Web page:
Sunday, March 23, 2014

Your True Self v Off the Rack Personalities

In the world to come I will not be asked, “Why were you not Moses.” I shall be asked, “Why were you not Zusya?” 
-Rabbi Zusya

The most common form of despair is not being who you are.
-Søren Kierkegaard

The Psalmist declares that we were fearfully and wonderfully made. This is not solely a declaration regarding the wonders of bones and muscles, organs and neurons, but about that which makes you a once in all eternity human being. Your existence is a gift from God and you are His gift to the world in which you live.
Yet how many of us spend our lives seeking to be other than whom we were created to be, effectively telling our Creator that we reject His gift, His designs, and His purposes for our existence? True peace and joy are found in being the individual whom you were created to become, for only that person “fits” in the grand scheme of God’s designs.
Your identity is not out there hanging on a sales rack. It can’t be found for $599 at a seminar promising that you can reinvent yourself. What does it say about us when we scurry around trying on personalities like clothes off of a rack, seeking to be loved, honored, and successful—not as God defines those experiences but as our culture defines them? Whatever it is we think we are doing, all we will end up with is emptiness and despair.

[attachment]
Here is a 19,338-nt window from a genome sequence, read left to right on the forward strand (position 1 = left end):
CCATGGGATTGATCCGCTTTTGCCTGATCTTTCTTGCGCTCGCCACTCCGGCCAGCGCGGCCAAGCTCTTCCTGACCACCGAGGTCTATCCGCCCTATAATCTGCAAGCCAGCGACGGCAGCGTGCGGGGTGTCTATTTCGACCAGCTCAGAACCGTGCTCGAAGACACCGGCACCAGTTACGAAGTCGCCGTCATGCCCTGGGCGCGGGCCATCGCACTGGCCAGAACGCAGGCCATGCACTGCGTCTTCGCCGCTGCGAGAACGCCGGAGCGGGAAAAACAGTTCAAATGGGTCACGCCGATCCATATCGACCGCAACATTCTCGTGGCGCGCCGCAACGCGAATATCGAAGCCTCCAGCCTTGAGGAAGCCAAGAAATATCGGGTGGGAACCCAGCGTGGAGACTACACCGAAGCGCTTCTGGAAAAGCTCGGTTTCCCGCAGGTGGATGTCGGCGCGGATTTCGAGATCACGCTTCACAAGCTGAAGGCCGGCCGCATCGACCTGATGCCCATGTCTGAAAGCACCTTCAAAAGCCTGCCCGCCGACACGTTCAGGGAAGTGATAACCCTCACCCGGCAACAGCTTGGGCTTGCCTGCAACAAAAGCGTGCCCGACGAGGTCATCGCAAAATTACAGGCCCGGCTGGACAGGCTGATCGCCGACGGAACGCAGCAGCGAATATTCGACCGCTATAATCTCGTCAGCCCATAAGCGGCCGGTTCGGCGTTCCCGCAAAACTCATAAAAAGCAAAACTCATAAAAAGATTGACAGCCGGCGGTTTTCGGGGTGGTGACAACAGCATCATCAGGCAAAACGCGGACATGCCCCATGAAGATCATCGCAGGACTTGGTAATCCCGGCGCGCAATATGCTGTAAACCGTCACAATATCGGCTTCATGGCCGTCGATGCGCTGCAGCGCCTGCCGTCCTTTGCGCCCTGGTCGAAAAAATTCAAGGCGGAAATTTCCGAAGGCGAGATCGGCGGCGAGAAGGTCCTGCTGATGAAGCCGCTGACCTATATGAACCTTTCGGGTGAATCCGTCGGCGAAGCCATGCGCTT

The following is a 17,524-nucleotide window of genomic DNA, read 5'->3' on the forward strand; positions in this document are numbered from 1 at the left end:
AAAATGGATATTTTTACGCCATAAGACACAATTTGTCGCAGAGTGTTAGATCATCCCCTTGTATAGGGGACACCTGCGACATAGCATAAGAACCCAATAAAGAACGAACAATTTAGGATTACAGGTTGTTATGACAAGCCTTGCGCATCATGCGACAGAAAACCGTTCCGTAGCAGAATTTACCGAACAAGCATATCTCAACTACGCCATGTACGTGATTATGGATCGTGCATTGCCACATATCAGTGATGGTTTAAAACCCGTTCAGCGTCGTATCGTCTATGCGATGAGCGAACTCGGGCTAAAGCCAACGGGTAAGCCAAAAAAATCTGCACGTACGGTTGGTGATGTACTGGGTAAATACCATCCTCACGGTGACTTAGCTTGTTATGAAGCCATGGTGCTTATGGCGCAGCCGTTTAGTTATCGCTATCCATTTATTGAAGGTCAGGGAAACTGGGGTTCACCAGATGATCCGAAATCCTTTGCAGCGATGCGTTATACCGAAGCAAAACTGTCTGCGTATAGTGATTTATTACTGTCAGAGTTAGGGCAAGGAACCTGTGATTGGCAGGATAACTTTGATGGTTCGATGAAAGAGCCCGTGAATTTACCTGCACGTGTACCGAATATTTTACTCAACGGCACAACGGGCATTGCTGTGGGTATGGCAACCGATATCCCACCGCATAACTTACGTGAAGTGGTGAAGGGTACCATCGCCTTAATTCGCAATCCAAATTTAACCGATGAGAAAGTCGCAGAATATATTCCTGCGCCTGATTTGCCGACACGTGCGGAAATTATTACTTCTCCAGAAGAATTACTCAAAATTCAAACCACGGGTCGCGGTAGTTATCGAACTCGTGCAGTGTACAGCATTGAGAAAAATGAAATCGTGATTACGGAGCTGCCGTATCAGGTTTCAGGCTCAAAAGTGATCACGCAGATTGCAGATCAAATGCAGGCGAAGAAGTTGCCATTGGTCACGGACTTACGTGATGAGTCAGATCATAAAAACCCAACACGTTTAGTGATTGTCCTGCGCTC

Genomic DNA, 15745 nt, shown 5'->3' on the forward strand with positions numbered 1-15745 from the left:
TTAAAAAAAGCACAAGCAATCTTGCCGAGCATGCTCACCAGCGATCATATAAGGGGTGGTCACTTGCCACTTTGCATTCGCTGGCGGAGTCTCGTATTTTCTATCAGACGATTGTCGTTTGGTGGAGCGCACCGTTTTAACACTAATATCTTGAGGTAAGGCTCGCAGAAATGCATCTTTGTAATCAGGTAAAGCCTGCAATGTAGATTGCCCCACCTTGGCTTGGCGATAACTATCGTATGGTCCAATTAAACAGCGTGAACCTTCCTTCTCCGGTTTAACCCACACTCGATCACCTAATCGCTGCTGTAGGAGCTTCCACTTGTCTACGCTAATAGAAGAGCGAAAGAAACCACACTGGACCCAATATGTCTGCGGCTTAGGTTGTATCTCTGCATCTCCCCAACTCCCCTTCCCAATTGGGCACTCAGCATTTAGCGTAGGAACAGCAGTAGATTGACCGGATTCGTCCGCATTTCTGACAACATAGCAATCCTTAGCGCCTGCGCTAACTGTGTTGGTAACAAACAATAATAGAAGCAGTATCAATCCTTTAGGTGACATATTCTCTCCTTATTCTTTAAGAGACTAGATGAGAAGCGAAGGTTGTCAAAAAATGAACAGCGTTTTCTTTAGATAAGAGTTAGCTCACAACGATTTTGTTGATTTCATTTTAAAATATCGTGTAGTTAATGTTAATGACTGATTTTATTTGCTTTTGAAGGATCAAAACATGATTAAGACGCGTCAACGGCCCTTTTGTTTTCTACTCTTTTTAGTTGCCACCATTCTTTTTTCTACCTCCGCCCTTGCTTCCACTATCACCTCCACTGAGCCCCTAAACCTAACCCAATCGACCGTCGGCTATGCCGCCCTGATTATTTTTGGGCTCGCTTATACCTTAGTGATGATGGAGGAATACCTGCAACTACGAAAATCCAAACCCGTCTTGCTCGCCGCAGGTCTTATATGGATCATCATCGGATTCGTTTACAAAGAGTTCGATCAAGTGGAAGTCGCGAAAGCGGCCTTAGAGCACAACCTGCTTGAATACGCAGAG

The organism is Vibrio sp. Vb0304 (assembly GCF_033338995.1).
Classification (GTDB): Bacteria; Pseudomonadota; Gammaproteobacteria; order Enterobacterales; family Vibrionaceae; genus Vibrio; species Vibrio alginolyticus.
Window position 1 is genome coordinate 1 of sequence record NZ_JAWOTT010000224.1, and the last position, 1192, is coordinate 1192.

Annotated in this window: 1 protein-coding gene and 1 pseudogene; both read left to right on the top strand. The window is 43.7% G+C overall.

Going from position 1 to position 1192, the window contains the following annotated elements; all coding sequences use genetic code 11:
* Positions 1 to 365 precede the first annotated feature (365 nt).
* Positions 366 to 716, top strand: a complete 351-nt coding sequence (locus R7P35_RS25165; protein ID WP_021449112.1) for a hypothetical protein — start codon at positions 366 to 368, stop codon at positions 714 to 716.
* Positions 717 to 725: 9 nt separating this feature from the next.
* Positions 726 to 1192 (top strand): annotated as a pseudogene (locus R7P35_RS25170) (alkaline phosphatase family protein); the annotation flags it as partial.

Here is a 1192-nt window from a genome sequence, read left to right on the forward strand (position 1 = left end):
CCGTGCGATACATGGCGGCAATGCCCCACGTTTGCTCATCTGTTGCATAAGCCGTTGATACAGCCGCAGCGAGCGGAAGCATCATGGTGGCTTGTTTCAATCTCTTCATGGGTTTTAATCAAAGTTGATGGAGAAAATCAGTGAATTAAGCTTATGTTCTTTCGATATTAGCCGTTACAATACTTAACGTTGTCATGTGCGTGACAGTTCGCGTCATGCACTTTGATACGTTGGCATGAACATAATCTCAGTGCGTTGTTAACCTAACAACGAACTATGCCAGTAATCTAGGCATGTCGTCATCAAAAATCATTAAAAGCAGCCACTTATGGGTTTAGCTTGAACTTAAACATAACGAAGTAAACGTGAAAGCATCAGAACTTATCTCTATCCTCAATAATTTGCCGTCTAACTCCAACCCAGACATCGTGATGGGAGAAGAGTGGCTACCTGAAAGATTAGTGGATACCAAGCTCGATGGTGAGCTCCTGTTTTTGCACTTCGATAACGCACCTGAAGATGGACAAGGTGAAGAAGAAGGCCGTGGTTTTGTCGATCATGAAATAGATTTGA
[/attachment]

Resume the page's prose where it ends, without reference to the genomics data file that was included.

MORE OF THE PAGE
In her book, The Top Five Regrets of the Dying, author Bonnie Ware writes that the number one regret of those who are facing impending death is that they wish they had “the courage to live a life true to myself, not the life others expected of me.” I would add here, “and not the life I lived in reaction to those who did not believe in me, seeking to prove them wrong.” Whatever. The point is you have a knowing-ness as to your true self: all other personality makeovers don’t fit, trouble you, and make you into someone you don’t recognize when alone with God.
We are not self-authenticating because our self is a gift given to us by our Creator. Sure, many of us want to be other than who we are because our culture has exalted personality-types and lifestyles that help us all feel good about being narcissists and condemned those that dampen the party. But we won’t be standing before our culture when we die: we will stand before the One who said, “Let there be … you!”
Copyright, Monte E Wilson, 2014

1 comment:

  1. Excellent post, Monte! On a side note, your recent quotes of Kierkegaard, make me want to spend more time with him. In my philosophical reading, I have inadvertently neglected him.